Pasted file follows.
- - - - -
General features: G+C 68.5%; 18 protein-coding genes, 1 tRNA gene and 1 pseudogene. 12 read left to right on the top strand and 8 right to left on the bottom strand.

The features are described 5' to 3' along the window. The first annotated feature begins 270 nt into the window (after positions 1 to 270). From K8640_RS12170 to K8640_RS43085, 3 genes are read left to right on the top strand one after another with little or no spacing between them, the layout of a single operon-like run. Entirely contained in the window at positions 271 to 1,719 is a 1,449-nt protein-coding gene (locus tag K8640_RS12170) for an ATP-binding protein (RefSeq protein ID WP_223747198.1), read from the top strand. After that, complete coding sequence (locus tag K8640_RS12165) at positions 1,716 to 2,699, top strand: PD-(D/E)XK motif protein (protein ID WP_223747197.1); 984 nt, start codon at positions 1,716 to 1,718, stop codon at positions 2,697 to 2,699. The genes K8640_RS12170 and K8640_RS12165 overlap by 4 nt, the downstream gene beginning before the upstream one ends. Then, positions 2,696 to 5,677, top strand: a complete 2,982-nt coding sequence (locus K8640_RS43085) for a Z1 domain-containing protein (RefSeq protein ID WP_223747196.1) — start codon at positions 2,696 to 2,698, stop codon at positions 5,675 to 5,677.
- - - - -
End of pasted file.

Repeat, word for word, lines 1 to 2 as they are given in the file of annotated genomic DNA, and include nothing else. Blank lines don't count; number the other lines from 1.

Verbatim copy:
General features: G+C 68.5%; 18 protein-coding genes, 1 tRNA gene and 1 pseudogene. 12 read left to right on the top strand and 8 right to left on the bottom strand.

The features are described 5' to 3' along the window. The first annotated feature begins 270 nt into the window (after positions 1 to 270). From K8640_RS12170 to K8640_RS43085, 3 genes are read left to right on the top strand one after another with little or no spacing between them, the layout of a single operon-like run. Entirely contained in the window at positions 271 to 1,719 is a 1,449-nt protein-coding gene (locus tag K8640_RS12170) for an ATP-binding protein (RefSeq protein ID WP_223747198.1), read from the top strand. After that, complete coding sequence (locus tag K8640_RS12165) at positions 1,716 to 2,699, top strand: PD-(D/E)XK motif protein (protein ID WP_223747197.1); 984 nt, start codon at positions 1,716 to 1,718, stop codon at positions 2,697 to 2,699. The genes K8640_RS12170 and K8640_RS12165 overlap by 4 nt, the downstream gene beginning before the upstream one ends. Then, positions 2,696 to 5,677, top strand: a complete 2,982-nt coding sequence (locus K8640_RS43085) for a Z1 domain-containing protein (RefSeq protein ID WP_223747196.1) — start codon at positions 2,696 to 2,698, stop codon at positions 5,675 to 5,677.